■ The same methods you use to ship within your own country are usually available to ship something outside of country. First, review the international shipping information the particular carrier you wish you use provides. Each service has their own rules and costs will vary from shipping company to shipping company for the same basic services. It is a good idea to offer the buyer at least two shipping options, they will appreciate having the option to choose the vendor and the level of service and cost. Be sure to state what each method of shipment has to offer including, the base shipping cost by weight, whether or not a service charges a handling fee at delivery, the cost of fully insuring their purchase and approximately how long the item is likely to be in transit based on the service chosen.

■ For international shipments, insurance is recommended, and some e-commerce mall sites require all shipments to be insured. It can be pricey, but some services include insurance up to a set amount, automatically. A shop owner may offer the customer the option to formally decline insurance. By allowing the buyer to decline insurance, you offer them the option of shipping this item with no insurance, in which case they are responsible for loss or damage that occurs during shipping. If they do not choose to decline insurance, you may still want to supply insurance.

■ Double check the buyer's mailing address for accuracy before shipping. Especially if you're unfamiliar with the way it is written. Addresses in other countries will usually look different or be written differently than those in your own country, and they often will include words in a different language. Addresses may also need to be written in a specific way on the label, although this is usually in a method that is fairly standard across the differing services available.

■ All overseas packages should be wrapped very securely and plenty of cushioning used. Double boxing, especially for breakable items, is the preferred, and strongly recommended, method of packaging.

■ Before shipping anything into another country you should take the step of going to the Web site of the service you are using and check for import prohibitions for that specific country. Some types of items or literature may be restricted or prohibited. If you ship something on a list of prohibited items, you may be in violation of the other country's law. Don't assume that the type of item you are shipping couldn't possibly be something another country would want to keep out, either. Individual countries may even prohibit items like toy guns or chocolate. Check it out before you assume what you want to send is OK.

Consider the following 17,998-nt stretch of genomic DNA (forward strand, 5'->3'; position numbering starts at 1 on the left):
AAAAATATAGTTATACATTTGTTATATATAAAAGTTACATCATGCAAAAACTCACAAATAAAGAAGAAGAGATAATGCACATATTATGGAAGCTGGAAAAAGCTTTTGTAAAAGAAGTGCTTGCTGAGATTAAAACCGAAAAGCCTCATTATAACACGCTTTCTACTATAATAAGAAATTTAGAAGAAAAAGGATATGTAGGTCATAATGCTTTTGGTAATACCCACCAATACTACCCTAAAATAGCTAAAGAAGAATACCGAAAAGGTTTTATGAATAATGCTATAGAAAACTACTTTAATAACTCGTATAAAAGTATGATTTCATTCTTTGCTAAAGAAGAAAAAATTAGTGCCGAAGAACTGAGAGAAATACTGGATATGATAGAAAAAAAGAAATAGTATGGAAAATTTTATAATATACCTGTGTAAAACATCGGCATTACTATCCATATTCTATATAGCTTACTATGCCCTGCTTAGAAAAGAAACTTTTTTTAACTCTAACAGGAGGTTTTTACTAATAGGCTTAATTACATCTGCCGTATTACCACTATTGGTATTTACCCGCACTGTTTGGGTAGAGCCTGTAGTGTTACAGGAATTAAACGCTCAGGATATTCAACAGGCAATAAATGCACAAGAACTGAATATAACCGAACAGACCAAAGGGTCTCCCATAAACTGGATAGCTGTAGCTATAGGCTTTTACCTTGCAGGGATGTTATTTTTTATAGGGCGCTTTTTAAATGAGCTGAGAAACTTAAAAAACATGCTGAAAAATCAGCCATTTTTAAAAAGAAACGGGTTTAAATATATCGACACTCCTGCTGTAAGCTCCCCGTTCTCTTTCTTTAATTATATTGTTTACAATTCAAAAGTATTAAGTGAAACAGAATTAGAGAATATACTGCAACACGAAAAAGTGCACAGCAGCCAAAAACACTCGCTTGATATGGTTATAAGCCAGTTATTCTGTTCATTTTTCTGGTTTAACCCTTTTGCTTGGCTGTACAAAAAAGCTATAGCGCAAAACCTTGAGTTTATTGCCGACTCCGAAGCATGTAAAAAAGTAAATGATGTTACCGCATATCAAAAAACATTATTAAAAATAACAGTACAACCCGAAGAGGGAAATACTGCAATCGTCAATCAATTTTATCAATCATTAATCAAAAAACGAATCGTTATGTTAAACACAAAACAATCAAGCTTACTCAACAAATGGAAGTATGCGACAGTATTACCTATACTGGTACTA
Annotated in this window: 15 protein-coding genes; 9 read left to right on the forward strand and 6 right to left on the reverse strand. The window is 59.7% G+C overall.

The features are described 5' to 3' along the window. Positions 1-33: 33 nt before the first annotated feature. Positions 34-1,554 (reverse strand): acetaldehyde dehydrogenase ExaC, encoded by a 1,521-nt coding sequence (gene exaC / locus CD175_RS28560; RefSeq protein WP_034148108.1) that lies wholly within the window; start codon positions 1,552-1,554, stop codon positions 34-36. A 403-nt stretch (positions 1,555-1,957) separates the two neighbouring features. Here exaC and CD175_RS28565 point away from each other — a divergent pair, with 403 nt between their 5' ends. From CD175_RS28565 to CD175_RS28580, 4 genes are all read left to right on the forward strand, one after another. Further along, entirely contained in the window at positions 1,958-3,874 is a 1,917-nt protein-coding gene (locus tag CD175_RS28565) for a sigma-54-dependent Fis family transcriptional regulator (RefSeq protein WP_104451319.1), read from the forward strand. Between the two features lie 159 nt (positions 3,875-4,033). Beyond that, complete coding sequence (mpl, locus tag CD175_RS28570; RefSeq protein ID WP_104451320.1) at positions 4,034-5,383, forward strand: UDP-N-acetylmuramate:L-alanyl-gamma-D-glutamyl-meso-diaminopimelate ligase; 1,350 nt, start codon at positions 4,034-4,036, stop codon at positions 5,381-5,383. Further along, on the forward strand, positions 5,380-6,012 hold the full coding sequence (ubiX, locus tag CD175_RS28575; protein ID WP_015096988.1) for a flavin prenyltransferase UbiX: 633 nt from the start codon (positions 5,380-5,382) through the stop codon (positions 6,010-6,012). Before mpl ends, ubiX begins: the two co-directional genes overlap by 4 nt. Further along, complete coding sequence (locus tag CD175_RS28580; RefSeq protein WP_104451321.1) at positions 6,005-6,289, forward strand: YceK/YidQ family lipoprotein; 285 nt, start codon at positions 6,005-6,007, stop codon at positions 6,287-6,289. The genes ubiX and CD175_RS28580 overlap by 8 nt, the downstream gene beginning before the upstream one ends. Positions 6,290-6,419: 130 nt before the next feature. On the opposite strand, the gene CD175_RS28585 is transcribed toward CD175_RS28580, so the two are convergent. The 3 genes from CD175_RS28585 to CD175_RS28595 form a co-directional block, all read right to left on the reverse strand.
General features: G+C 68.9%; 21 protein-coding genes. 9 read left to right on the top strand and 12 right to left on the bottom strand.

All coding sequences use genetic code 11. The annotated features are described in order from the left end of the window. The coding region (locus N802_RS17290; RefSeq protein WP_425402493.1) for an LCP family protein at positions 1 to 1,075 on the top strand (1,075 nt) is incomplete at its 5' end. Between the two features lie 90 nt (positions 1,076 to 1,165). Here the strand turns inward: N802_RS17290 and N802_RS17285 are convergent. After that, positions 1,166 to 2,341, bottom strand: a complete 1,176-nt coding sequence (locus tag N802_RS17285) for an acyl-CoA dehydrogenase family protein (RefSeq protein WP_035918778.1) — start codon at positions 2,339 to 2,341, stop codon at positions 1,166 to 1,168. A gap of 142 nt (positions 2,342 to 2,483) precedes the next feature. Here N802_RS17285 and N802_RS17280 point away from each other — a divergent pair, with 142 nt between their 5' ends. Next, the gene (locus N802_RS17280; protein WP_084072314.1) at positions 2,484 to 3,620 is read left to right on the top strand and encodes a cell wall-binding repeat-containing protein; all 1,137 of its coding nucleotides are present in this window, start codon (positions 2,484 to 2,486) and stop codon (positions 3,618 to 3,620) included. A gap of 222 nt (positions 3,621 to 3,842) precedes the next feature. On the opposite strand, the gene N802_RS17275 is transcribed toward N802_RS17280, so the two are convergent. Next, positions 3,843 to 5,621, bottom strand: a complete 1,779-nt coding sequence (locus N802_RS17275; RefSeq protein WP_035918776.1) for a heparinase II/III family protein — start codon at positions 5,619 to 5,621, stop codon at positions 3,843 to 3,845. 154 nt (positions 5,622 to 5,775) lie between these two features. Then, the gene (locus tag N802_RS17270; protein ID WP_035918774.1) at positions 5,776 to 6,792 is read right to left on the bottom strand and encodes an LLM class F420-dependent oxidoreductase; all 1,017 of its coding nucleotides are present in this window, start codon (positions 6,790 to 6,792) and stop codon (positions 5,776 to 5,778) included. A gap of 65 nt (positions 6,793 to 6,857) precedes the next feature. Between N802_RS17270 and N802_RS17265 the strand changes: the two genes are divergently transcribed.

■ Any merchandise sent into another country may be subject to duty according to the customs regulations of that country. Customs forms may need to be filled out and attached to the outside of the package. On occasion a copy of the form or an invoice will need to be included inside the package, as well. Check with your shipping service to see what, if any, customs forms will need to be used. You can pick them up ahead of time and fill them out before taking the package in for shipment.

■ A handy page of links on the USPS Web site that pertains to all things international is their International Mail Manual, here:

Most other shipping services also maintain Web sites and similar information can be found on their sites, along with shipping rate calculators, insurance, and so on. Taking a bit of time to become familiar with international shipping options ahead of time can make receiving an order from a buyer in a foreign land an event that generates little to no anxiety when it comes time to send the purchase to the customer.

If you prefer to only ship to buyers within your own country, consider making some sort of statement to this effect on your shop's home page or terms of sale page. This will help prevent overseas buyers from placing orders in your shop.

Use common sense along with a little bit of pizzazz in your packaging and the end result will yield a shipment with Star Quality, something that a customer can't help but notice and appreciate...and remember.

Here are links to sites offering materials, tools and tips for shipping: - Customized shop shipping and return address labels, Ruby Lane flyers, logo items for package inserts, and tissue paper plus ribbon for wrapping. - Bubblewrap - Shipping supplies - Free boxes, labels, tape, additional information on how to wrap items securely for shipment, and postage calculation. - Boxes, etc. - Boxes, etc. - Parcel Insurance Plan is a premier third party shipping insurance provider that insures USPS, UPS, FedEx, DHL and other regional and national carriers. - Shipping supplies, boxes - Shipping information and rate calculation - Shipping information, rate calculation. - Pick-up and delivery for larger items like furniture - Airport-to-airport transportation of larger items - Insurance for packages